It all started out so well. She was firing on all cylinders; strong voice, good eye contact, inspired writing with a personal touch, a couple of good self-deprecating jokes. However, Theresa May, giving a conference speech aimed at revitalizing her standing after a disastrous few months, found herself seriously derailed when a heckler handed her a “P45” form which is the British equivalent of a “pink slip”. What went wrong?
My feeling is she didn’t handle this guy quickly and firmly enough. Let’s see some fire, Theresa! This heckler is making a mockery of you in public, and stealing a crucial moment from you (not to mention creating a major security risk). Maybe say something like, “you may think the problems of income inequality, affordable housing, and the sinking pound are laughable, but I assure you I do not. Get off my stage, young man.” Instead, Prime Minister May takes the P45 when it is handed to her, as if she is obligated to do so, and tries to continue as if nothing has happened. After a moment or two, she makes a nice joke, and hits back a bit, but not before her momentum is lost.
What do you think is the best way to handle a heckler?
It’s hard to make a great speech about grain, but Pierre Thiam has managed to do so in this wonderful TED talk. He starts with a simple opener: “I was born and raised in Dakar, Senegal”. By signaling that this will be a “personal creation” story at the start, he has us hooked. Storytelling is the lifeblood of any good speech, and personal storytelling is king.
As he reveals his story, he eloquently weaves in his argument for a solution to desertification in Africa. His speech overflows with rigorous research and startling stats about migration patterns, immigration, and food sustenance in Sub-Saharan Africa, but we never really lose the sense that this is a personal journey. It’s this combination of careful research, intellectual rigor and personal revelation that makes this simple topic dynamic.
I’d like to call attention to Mr. Thiam’s articulation. Clearly, English is not his native language, but he is able to get his points across (despite some mispronunciations) for a few simple reasons. First, he is taking a clear and deliberate pause at the end of each phrase. Second, he highlights one focus word per thought group with his intonation, and finally, he uses proper intonation on “road sign” words that signal a change in thought like “however”, “then again” and “although”. Mr. Thiam’s articulation is clear because he prioritizes proper rhythm, stress, and intonation.
Every once in a blue moon, a speaker does everything right. Such is the case with Rita Pierson’s gem of a speech on the need for school reform. She has a powerful, expressive voice and an actress’ touch with language. She utilizes gesture effectively, effortlessly timing her movements with her content. But what works best in this speech are the stories. Well told stories are the lifebloodof any good speech.
I’d like to call attention to the way she builds her stories. Her initial stories are about her students, and the way she interacts with them, but the most powerful story, the story of her mother’s impact on the lives of her students, comes at the end of her speech, just before her call to action. With each story, she takes us deeper into both her thesis, andher own emotional life. The speech builds both intellectually and emotionally. Just beautiful.
I recently poised the question, “is it possible to speak too slow while presenting“? My answer was “no”, but Brian Little’s pace of speaking would challenge that assumption. I think he picks up the pace adequately around the middle of his TED Talk, but I found my mind wandering off at the beginning. This is because he is speaking just a bittoo slowly, and because he doesn’t have a good story up front in order to attract the audience’s attention.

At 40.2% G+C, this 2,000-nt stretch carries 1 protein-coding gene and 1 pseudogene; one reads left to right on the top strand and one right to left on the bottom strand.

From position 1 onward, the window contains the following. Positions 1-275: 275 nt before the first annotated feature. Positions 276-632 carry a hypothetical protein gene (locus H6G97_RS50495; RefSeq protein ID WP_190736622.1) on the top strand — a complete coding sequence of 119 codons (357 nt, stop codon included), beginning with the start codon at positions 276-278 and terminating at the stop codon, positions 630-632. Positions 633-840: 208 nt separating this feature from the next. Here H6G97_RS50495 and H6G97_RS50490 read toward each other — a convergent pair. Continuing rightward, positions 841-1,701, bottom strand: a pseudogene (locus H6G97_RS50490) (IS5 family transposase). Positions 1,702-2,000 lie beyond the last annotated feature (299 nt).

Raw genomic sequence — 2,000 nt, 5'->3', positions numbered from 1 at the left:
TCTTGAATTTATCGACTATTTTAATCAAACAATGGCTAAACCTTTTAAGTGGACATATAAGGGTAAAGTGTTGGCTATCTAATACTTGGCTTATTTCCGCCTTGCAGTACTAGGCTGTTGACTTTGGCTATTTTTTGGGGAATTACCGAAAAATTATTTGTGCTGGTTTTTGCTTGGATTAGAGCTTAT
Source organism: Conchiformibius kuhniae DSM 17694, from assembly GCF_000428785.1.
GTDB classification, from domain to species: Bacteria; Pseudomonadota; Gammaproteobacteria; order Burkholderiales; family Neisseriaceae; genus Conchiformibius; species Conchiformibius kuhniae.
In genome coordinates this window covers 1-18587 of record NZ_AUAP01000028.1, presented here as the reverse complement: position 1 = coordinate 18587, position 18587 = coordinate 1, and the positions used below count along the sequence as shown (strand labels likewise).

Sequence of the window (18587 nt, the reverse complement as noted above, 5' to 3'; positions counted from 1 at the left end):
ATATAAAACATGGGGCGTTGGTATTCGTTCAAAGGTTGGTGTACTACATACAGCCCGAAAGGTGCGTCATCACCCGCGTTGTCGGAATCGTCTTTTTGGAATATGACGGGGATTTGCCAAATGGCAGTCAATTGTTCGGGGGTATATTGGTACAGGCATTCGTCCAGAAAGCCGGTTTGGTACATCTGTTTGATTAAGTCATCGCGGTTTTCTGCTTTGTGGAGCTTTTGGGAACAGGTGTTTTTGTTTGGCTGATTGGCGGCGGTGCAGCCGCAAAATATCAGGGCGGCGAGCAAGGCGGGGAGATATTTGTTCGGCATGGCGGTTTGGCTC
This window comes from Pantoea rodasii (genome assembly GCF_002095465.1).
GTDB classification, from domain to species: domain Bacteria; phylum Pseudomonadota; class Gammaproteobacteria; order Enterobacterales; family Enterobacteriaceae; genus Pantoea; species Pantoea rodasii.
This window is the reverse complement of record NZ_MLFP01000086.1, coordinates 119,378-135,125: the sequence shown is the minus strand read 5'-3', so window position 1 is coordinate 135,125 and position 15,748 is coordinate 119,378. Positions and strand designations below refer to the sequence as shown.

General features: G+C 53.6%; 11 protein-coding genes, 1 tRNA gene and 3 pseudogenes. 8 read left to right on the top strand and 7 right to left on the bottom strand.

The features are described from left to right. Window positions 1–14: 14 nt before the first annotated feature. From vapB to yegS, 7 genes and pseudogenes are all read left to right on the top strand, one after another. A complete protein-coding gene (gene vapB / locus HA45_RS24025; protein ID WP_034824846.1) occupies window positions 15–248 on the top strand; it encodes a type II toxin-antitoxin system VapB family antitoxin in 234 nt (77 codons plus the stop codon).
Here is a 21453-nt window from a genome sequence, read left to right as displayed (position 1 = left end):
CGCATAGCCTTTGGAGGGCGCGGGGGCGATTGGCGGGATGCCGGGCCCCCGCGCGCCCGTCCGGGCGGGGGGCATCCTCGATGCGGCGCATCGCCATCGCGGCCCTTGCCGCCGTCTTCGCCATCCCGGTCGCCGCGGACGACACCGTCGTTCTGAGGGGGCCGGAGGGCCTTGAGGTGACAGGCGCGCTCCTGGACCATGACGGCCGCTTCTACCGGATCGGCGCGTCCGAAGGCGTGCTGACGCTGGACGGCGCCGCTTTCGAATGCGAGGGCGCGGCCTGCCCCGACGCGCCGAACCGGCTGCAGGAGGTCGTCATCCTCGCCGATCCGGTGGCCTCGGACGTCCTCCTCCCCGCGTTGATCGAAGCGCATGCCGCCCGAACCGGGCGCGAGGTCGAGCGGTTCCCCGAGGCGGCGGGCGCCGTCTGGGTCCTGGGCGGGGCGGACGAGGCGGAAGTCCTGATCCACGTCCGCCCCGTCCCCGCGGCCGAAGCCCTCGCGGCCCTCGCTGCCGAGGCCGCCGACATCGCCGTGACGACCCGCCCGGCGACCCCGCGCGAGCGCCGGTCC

This changes dramatically half way through the speech. At about the ten minute mark, we get a series of wonderful, hilarious stories, starting with this gem, and the speech really comes to life. Its amazing how a few small changes can lift a speech from good to great. When it comes to presenting, the devil is in the details.
One of the trickiest parts of crafting a speech is figuring out how to start it. Some recommend launching into a story, others recommend letting the audience know where you are heading with the speech, and others suggest using a startling statistic or fact. I don’t think there is a “right” way to start a speech, but there are a few things that matter. An opener should be short, and create an immediate impact on the audience; a laugh, a giggle, a sigh, a gasp, etc. Here are a few great speech openers from some recent TED Talks:
1) Monica Lewinsky – Ms. Lewinsky is one of my favorite speakers. I really love this TED Talk. It’s chock full of courage, wit, pathos, and great storytelling. She starts the speech with a hilarious, BRIEF story about a young man who tries to pick her up at a bar. Check it out to hear his pick up line…
Needless to say, humor is one of the best ways to open a speech. If you can get the audience laughing at the top, they will be more receptive to your ideas. What makes this opener so brilliant is the way Mrs. Lewinsky manages to get a laugh out of a terribly painful and embarrassing moment in her life.
2) David Miliband – One powerful way to open a speech is to tell a story, but the type of story you tell matters. In an opener, you need to keep things brief, and personal. Watch the way Mr. Miliband uses his family heritage to make a startling point about immigration:
3) Anne Lamott – I think this opener is both subtle and startling. What’s subtle about it is Ms. Lamott’s delivery, which is pleasing, but subdued. What’s somewhat startling about it is the way she talks about her grandson’s nightmares. Openers can incorporate paradox:
So what are your favorite openers? Post here or at my twitter.